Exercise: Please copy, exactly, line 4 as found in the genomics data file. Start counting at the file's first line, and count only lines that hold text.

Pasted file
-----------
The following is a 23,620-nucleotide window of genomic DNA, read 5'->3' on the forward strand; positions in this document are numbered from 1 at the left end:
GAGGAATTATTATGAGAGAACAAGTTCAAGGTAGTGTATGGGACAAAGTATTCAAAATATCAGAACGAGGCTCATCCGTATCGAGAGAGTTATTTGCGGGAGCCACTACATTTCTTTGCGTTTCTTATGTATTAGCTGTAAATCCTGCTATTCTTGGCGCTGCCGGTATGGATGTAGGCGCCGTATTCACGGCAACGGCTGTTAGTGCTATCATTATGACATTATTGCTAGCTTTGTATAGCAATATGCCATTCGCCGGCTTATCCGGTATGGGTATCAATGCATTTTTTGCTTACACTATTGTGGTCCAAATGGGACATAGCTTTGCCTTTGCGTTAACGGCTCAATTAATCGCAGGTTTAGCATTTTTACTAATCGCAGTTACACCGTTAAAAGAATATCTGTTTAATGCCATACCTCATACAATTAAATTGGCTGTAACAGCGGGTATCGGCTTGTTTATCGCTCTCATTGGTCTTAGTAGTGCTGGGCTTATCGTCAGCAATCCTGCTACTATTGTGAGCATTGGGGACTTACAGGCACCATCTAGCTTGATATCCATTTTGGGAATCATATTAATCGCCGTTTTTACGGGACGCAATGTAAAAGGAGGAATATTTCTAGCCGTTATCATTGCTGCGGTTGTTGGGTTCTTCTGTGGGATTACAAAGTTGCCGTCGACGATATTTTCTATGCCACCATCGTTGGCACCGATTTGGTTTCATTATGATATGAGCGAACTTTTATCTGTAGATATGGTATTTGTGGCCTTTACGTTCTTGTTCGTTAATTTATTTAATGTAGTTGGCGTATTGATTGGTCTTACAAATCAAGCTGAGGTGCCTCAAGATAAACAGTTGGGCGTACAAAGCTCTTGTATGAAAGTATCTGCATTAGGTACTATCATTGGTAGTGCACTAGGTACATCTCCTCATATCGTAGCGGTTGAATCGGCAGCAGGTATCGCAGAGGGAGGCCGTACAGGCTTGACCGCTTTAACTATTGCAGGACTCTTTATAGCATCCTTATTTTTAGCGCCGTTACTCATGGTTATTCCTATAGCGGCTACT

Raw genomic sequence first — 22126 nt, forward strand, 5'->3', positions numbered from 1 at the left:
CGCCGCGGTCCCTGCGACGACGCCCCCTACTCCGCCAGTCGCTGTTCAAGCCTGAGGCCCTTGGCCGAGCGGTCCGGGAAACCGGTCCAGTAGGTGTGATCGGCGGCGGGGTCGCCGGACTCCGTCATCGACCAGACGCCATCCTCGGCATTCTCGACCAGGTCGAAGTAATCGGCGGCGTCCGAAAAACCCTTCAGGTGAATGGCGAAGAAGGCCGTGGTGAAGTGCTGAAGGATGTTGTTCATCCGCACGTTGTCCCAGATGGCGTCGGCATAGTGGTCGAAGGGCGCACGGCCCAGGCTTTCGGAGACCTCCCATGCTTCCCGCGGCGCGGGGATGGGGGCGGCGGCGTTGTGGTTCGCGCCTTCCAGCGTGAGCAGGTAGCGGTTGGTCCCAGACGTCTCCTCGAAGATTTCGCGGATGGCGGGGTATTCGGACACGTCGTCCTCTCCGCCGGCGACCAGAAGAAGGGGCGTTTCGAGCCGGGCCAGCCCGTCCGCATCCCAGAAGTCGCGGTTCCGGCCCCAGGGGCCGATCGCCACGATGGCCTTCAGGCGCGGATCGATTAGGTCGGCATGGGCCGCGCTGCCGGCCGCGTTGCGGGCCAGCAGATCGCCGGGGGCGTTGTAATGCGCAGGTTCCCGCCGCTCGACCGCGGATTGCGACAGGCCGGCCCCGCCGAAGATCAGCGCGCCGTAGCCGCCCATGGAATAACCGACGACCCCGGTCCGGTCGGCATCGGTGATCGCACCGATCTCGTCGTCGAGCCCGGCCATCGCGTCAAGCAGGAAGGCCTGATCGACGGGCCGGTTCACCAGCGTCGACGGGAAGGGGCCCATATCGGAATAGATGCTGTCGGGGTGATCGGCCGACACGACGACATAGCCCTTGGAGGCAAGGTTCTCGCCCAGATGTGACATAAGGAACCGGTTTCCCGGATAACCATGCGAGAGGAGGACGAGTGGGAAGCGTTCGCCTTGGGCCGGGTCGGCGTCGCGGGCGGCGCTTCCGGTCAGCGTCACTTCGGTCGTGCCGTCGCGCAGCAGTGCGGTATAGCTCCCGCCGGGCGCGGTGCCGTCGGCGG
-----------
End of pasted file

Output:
CGCCGCGGTCCCTGCGACGACGCCCCCTACTCCGCCAGTCGCTGTTCAAGCCTGAGGCCCTTGGCCGAGCGGTCCGGGAAACCGGTCCAGTAGGTGTGATCGGCGGCGGGGTCGCCGGACTCCGTCATCGACCAGACGCCATCCTCGGCATTCTCGACCAGGTCGAAGTAATCGGCGGCGTCCGAAAAACCCTTCAGGTGAATGGCGAAGAAGGCCGTGGTGAAGTGCTGAAGGATGTTGTTCATCCGCACGTTGTCCCAGATGGCGTCGGCATAGTGGTCGAAGGGCGCACGGCCCAGGCTTTCGGAGACCTCCCATGCTTCCCGCGGCGCGGGGATGGGGGCGGCGGCGTTGTGGTTCGCGCCTTCCAGCGTGAGCAGGTAGCGGTTGGTCCCAGACGTCTCCTCGAAGATTTCGCGGATGGCGGGGTATTCGGACACGTCGTCCTCTCCGCCGGCGACCAGAAGAAGGGGCGTTTCGAGCCGGGCCAGCCCGTCCGCATCCCAGAAGTCGCGGTTCCGGCCCCAGGGGCCGATCGCCACGATGGCCTTCAGGCGCGGATCGATTAGGTCGGCATGGGCCGCGCTGCCGGCCGCGTTGCGGGCCAGCAGATCGCCGGGGGCGTTGTAATGCGCAGGTTCCCGCCGCTCGACCGCGGATTGCGACAGGCCGGCCCCGCCGAAGATCAGCGCGCCGTAGCCGCCCATGGAATAACCGACGACCCCGGTCCGGTCGGCATCGGTGATCGCACCGATCTCGTCGTCGAGCCCGGCCATCGCGTCAAGCAGGAAGGCCTGATCGACGGGCCGGTTCACCAGCGTCGACGGGAAGGGGCCCATATCGGAATAGATGCTGTCGGGGTGATCGGCCGACACGACGACATAGCCCTTGGAGGCAAGGTTCTCGCCCAGATGTGACATAAGGAACCGGTTTCCCGGATAACCATGCGAGAGGAGGACGAGTGGGAAGCGTTCGCCTTGGGCCGGGTCGGCGTCGCGGGCGGCGCTTCCGGTCAGCGTCACTTCGGTCGTGCCGTCGCGCAGCAGTGCGGTATAGCTCCCGCCGGGCGCGGTGCCGTCGGCGG